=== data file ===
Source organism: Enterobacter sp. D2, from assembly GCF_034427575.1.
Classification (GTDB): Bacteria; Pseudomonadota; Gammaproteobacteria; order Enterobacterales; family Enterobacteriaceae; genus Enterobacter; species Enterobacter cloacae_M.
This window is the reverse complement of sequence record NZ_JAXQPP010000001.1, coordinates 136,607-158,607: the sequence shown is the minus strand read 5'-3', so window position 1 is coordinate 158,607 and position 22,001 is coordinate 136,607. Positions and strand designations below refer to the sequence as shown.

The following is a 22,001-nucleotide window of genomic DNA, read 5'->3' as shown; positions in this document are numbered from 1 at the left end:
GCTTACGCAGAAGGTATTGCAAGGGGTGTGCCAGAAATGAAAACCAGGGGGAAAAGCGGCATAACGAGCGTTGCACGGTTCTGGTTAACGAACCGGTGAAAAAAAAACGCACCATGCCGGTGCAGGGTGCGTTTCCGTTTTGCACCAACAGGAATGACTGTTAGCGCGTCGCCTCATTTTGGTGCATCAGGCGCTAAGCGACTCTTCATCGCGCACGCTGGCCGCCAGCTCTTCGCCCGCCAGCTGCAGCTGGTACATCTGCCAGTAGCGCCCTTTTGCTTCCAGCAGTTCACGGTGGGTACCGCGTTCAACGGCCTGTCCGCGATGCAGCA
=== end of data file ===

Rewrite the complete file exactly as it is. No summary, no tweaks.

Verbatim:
Source organism: Enterobacter sp. D2, from assembly GCF_034427575.1.
Classification (GTDB): Bacteria; Pseudomonadota; Gammaproteobacteria; order Enterobacterales; family Enterobacteriaceae; genus Enterobacter; species Enterobacter cloacae_M.
This window is the reverse complement of sequence record NZ_JAXQPP010000001.1, coordinates 136,607-158,607: the sequence shown is the minus strand read 5'-3', so window position 1 is coordinate 158,607 and position 22,001 is coordinate 136,607. Positions and strand designations below refer to the sequence as shown.

The following is a 22,001-nucleotide window of genomic DNA, read 5'->3' as shown; positions in this document are numbered from 1 at the left end:
GCTTACGCAGAAGGTATTGCAAGGGGTGTGCCAGAAATGAAAACCAGGGGGAAAAGCGGCATAACGAGCGTTGCACGGTTCTGGTTAACGAACCGGTGAAAAAAAAACGCACCATGCCGGTGCAGGGTGCGTTTCCGTTTTGCACCAACAGGAATGACTGTTAGCGCGTCGCCTCATTTTGGTGCATCAGGCGCTAAGCGACTCTTCATCGCGCACGCTGGCCGCCAGCTCTTCGCCCGCCAGCTGCAGCTGGTACATCTGCCAGTAGCGCCCTTTTGCTTCCAGCAGTTCACGGTGGGTACCGCGTTCAACGGCCTGTCCGCGATGCAGCA